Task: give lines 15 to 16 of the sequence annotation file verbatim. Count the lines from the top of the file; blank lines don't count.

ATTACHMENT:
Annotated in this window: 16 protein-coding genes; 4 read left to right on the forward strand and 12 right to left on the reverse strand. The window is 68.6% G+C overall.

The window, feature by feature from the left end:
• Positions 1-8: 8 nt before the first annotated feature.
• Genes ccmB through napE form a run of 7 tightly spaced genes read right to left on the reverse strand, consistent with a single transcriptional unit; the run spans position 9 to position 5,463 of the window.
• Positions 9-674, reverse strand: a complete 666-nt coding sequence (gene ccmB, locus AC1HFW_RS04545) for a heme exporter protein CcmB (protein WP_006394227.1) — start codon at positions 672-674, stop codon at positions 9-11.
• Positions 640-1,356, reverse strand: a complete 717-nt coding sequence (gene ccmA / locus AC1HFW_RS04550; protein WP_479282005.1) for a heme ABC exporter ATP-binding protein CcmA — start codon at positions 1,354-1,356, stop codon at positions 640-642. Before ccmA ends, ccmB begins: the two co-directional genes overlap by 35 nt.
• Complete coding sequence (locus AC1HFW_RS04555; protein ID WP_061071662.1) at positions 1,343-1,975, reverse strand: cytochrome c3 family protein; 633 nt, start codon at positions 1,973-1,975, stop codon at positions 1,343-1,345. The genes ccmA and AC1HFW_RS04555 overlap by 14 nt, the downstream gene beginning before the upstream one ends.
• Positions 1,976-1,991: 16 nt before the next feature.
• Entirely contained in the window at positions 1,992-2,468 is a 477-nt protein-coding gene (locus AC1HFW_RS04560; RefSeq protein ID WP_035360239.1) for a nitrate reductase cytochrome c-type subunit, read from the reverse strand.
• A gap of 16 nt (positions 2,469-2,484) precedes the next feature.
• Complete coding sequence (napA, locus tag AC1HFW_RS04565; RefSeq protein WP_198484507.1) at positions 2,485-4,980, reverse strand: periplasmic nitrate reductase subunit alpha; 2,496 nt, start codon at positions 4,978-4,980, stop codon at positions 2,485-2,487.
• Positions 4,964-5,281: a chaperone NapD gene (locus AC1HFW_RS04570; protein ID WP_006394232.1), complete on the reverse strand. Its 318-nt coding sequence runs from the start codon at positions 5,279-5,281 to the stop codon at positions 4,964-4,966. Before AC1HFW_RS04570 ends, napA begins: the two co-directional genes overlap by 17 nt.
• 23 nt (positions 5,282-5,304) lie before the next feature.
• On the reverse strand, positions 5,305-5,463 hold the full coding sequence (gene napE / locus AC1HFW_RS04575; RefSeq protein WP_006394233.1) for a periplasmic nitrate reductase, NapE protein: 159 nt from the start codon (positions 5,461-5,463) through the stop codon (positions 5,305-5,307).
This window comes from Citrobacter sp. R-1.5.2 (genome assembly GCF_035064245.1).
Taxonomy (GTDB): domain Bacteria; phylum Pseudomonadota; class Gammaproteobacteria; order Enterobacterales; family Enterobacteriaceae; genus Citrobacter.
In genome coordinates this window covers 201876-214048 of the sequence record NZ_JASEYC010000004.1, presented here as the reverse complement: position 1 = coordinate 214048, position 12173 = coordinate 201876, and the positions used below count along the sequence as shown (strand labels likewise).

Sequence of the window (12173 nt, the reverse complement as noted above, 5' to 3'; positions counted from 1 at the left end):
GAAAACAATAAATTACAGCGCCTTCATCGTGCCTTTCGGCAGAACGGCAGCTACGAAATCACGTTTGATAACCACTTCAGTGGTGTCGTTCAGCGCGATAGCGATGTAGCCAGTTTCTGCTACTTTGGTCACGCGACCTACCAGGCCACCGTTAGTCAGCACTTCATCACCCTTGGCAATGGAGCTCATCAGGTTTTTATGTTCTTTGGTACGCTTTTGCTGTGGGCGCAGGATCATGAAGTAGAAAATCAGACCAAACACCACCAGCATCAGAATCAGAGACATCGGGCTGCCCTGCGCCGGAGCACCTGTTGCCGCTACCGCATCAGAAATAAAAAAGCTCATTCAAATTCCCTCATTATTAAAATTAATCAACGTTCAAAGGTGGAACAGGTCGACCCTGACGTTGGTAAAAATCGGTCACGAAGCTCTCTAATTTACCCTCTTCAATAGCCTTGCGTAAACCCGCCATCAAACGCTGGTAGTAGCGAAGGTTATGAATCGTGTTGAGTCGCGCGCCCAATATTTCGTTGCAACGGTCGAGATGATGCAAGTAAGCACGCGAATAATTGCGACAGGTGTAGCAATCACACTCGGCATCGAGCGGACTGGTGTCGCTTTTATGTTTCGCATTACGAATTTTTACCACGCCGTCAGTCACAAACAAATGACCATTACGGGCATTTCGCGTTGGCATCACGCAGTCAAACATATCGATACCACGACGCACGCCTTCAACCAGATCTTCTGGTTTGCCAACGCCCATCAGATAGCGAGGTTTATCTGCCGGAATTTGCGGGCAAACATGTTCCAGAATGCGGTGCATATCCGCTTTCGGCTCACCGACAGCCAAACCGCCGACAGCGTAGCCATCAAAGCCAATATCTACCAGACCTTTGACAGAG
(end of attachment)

This window comes from Citrobacter sp. R-1.5.2 (genome assembly GCF_035064245.1).
Taxonomy (GTDB): domain Bacteria; phylum Pseudomonadota; class Gammaproteobacteria; order Enterobacterales; family Enterobacteriaceae; genus Citrobacter.